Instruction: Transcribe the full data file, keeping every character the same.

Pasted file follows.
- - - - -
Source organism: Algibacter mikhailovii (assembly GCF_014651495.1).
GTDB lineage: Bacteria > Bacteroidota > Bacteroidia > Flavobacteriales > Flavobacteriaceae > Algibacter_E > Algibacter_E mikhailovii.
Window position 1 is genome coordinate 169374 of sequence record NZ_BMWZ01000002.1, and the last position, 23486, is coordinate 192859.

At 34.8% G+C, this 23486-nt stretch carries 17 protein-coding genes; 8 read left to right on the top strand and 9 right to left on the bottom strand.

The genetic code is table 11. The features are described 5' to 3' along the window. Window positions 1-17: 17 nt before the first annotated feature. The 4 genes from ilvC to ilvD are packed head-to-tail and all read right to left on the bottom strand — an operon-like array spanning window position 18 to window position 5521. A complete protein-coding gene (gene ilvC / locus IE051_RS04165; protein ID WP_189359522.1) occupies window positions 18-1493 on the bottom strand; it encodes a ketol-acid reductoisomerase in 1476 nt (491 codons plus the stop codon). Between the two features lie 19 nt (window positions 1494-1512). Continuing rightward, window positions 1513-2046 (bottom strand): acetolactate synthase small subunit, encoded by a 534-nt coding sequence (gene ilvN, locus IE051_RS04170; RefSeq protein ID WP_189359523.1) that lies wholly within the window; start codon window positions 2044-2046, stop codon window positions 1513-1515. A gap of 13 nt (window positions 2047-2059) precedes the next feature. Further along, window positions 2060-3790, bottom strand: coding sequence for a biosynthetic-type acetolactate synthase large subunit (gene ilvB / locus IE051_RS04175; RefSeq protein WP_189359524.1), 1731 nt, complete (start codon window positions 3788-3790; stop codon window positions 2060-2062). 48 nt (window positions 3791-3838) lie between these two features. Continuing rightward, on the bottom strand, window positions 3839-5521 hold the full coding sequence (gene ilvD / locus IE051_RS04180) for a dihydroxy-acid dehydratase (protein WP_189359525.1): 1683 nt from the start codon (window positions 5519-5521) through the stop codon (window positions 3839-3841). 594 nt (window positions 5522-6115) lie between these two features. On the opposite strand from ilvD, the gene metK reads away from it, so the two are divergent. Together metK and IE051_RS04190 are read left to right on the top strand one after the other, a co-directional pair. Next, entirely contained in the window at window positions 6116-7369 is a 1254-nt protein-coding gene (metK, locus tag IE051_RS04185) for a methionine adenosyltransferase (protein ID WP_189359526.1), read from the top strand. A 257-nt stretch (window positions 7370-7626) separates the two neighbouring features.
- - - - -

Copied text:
Source organism: Algibacter mikhailovii (assembly GCF_014651495.1).
GTDB lineage: Bacteria > Bacteroidota > Bacteroidia > Flavobacteriales > Flavobacteriaceae > Algibacter_E > Algibacter_E mikhailovii.
Window position 1 is genome coordinate 169374 of sequence record NZ_BMWZ01000002.1, and the last position, 23486, is coordinate 192859.

At 34.8% G+C, this 23486-nt stretch carries 17 protein-coding genes; 8 read left to right on the top strand and 9 right to left on the bottom strand.

The genetic code is table 11. The features are described 5' to 3' along the window. Window positions 1-17: 17 nt before the first annotated feature. The 4 genes from ilvC to ilvD are packed head-to-tail and all read right to left on the bottom strand — an operon-like array spanning window position 18 to window position 5521. A complete protein-coding gene (gene ilvC / locus IE051_RS04165; protein ID WP_189359522.1) occupies window positions 18-1493 on the bottom strand; it encodes a ketol-acid reductoisomerase in 1476 nt (491 codons plus the stop codon). Between the two features lie 19 nt (window positions 1494-1512). Continuing rightward, window positions 1513-2046 (bottom strand): acetolactate synthase small subunit, encoded by a 534-nt coding sequence (gene ilvN, locus IE051_RS04170; RefSeq protein ID WP_189359523.1) that lies wholly within the window; start codon window positions 2044-2046, stop codon window positions 1513-1515. A gap of 13 nt (window positions 2047-2059) precedes the next feature. Further along, window positions 2060-3790, bottom strand: coding sequence for a biosynthetic-type acetolactate synthase large subunit (gene ilvB / locus IE051_RS04175; RefSeq protein WP_189359524.1), 1731 nt, complete (start codon window positions 3788-3790; stop codon window positions 2060-2062). 48 nt (window positions 3791-3838) lie between these two features. Continuing rightward, on the bottom strand, window positions 3839-5521 hold the full coding sequence (gene ilvD / locus IE051_RS04180) for a dihydroxy-acid dehydratase (protein WP_189359525.1): 1683 nt from the start codon (window positions 5519-5521) through the stop codon (window positions 3839-3841). 594 nt (window positions 5522-6115) lie between these two features. On the opposite strand from ilvD, the gene metK reads away from it, so the two are divergent. Together metK and IE051_RS04190 are read left to right on the top strand one after the other, a co-directional pair. Next, entirely contained in the window at window positions 6116-7369 is a 1254-nt protein-coding gene (metK, locus tag IE051_RS04185) for a methionine adenosyltransferase (protein ID WP_189359526.1), read from the top strand. A 257-nt stretch (window positions 7370-7626) separates the two neighbouring features.